Tuesday, 19 August 2014

Poetry for Lunch

Apologies to R. S. Thomas for the title - inspired by his poem 'Poetry for Supper'. 

Today I invited a small audience in the Cathedral to enjoy eight of my favourite poems. This was one of a series of informal lunchtime talks we have been offering in the nave on weekdays in summer. The task I set myself was to choose eight poems I might want to take to a desert island. It was no more than an excuse to read aloud and invite others to listen if they wished. The only condition I set myself was that on this occasion, it would all be in English. And that each poem, or extract from a longer poem, would be able to stand by itself.

Here's my A-list with a summary of how I introduced each poem. It's today's choice. It changes by the hour - so much great poetry to choose from. Ask me tomorrow and the list could look quite different. 

1. William Shakespeare, Sonnet 116
How could I not choose Shakespeare? The Sonnets are a wonderful treasury of the ebbs and flows of human love. At our silver wedding celebration 15 years ago, we asked our children to offer readings and one of them chose this famous sonnet about 'the marriage of true minds'. As an encapsulation of love at its most profound, has it ever been bettered? What other writer offers such profound insights into human living and loving? 

2. John Donne, Holy Sonnet 5
'Batter my heart, Three-Person'd God': what a way to begin a prayer! All of Donne's turbulent inner life comes out in this passionate sonnet. Its fusion of the spiritual and the erotic is not what you might expect from a Church of England Dean (of Saint Paul's) but there is no disguising the searing emotional honesty of this great poem. The image of the God who has to take us by force and ravish us in order to make us chaste is both courageous and unforgettable.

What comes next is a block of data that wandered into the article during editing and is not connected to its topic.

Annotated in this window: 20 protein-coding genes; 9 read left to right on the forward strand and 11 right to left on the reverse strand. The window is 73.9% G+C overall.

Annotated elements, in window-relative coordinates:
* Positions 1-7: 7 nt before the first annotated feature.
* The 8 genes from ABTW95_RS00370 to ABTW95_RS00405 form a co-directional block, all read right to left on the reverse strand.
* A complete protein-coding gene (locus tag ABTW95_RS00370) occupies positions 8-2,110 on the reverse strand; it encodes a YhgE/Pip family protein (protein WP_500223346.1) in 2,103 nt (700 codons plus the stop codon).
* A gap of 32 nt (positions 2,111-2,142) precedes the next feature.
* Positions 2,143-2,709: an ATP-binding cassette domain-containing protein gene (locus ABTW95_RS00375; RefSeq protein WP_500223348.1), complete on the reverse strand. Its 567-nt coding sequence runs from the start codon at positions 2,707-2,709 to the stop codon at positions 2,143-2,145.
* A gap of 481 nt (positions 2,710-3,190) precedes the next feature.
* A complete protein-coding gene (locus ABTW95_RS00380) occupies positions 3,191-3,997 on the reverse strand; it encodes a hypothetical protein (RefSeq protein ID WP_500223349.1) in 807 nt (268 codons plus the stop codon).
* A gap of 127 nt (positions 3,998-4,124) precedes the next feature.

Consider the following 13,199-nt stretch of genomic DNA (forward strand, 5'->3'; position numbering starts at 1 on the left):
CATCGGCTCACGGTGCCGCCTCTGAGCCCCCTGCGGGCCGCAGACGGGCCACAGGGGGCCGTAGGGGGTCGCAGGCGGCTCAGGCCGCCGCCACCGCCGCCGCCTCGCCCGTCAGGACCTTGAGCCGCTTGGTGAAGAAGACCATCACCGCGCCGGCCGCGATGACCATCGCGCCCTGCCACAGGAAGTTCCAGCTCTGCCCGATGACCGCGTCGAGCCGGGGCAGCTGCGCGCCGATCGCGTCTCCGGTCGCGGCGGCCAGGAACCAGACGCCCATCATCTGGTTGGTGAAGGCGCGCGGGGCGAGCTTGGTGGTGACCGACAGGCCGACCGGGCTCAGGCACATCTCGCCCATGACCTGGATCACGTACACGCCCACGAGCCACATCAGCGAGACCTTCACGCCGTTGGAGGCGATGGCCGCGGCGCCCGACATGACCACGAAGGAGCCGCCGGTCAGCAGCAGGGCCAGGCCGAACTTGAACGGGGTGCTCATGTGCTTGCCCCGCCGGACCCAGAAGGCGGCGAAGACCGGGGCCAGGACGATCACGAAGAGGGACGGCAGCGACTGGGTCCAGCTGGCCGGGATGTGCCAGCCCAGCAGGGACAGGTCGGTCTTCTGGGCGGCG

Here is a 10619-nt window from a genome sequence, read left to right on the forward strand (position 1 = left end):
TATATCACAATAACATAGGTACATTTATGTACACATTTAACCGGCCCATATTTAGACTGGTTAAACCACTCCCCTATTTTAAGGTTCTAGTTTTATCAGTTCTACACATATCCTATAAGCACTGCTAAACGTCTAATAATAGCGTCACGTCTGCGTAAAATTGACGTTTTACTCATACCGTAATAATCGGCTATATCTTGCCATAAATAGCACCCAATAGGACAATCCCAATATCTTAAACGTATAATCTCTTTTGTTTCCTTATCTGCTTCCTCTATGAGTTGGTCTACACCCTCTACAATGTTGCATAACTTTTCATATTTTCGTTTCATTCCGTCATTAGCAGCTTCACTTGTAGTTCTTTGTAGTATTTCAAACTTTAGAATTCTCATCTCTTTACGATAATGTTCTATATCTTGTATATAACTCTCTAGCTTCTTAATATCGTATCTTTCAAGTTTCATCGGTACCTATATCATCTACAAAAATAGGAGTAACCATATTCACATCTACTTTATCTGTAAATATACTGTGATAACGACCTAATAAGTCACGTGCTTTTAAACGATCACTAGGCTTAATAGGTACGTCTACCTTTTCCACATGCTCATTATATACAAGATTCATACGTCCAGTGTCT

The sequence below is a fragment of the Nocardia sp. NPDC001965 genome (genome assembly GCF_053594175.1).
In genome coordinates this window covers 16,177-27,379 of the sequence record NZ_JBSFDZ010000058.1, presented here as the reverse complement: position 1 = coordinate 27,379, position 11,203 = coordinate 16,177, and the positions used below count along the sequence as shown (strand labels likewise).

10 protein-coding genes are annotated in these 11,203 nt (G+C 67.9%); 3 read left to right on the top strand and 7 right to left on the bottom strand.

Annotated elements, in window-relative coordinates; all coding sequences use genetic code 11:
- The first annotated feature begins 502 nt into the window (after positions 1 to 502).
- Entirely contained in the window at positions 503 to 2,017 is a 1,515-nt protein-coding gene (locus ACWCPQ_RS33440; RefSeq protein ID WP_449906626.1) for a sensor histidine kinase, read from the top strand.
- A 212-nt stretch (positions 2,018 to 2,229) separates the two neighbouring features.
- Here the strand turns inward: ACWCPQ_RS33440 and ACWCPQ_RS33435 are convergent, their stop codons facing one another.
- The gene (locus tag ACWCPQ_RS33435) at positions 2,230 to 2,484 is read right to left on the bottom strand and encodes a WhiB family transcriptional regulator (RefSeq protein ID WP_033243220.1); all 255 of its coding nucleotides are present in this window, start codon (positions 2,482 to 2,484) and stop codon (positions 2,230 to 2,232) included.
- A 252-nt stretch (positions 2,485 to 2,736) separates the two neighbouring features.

3. Ben Jonson, 'On my Son'
I did not know this poem until my son pointed me to it when I was writing my book Lost Sons. It is a moving elegy on the child Jonson lost at the age of 7. I doubt there is any loss in the world worse than losing your own child, and this deeply felt poem is filled with all the sorrow and yearning of a very great grief. He calls his 'dear boy' his 'best piece of poetry'. The poem was the choice of one of the contributors to a remarkable anthology I was recently given, Poems That Make Grown Men Cry.

4. Alfred Lord Tennyson, 'Ulysses'
People don't read Tennyson like they used to, but his poetry is second to none in its 'ear' for the feel and sound of words. Ulysses gazes into the far horizons, reflects in old age on his travels and adventures, and concludes that even in the twilight of our lives, we must go on being pilgrims and explorers. The poem rises to a famous heroic conclusion: 'to strive, to seek, to find and not to yield' - this is the spirit of the true lifelong adventurer. It's a poem to arouse and inspire, at least for me.

5. Gerard Manley Hopkins, 'The Kingfisher'
Hopkins was one of greatest 19th century religious poets. His poetry frequently has a tragic aspect, coloured by the personal sense of unworthiness he carried all through life. But he touches ecstasy too. Here he celebrates not just the natural glory of a creation that knows how to be true to itself, but the glory of human beings where, in his final beautiful lines, 'Christ plays in ten thousand places, / Lovely in limbs, and lovely in eyes not his / To the Father through the features of men's faces.'

6. W. H. Auden, 'Musée des Beaux Arts'
I have admired this poem from schooldays. It has been in my mind recently as we have watched the tragedies of the Middle East being played out on our TV screens while we sit in armchairs drinking coffee and stroking the cat. The paradox of how ordinary life carries on while a disaster happens in front of us is brilliantly caught by Auden. Is he saying: recognise the absurdity, but then try to see with a new compassion, so that when life goes on, it is not because we passed by on the other side?

7. R. S. Thomas, 'Via Negativa'
What Hopkins was to Victorian era, Thomas was perhaps to the 20th century. His poetry was honed in the harsh, unforgiving Welsh parishes where he was a priest. His tough writing, so strong on the tension between God's absence and presence, reflects a faith that has to be fought for, but even at its bleakest, there is no denying the conviction that lies at its heart. The negative way of spirituality focuses on what we can't know or say about God which, Thomas reminds us, is just about everything.

8. The Bible, 1 Corinthians 13
You get the Bible and Shakespeare on your desert island, thank God. I chose to read St Paul's great poem about love in the 1611 King James Version of the Bible, thus coming full circle and ending where I began - in the English Renaissance, and with the great theme of love. This is one of the best-known passages in the entire Bible, but it never fails to move me. And because it gathers up and offers all that has lasting meaning in life, it felt like the right place to end. 

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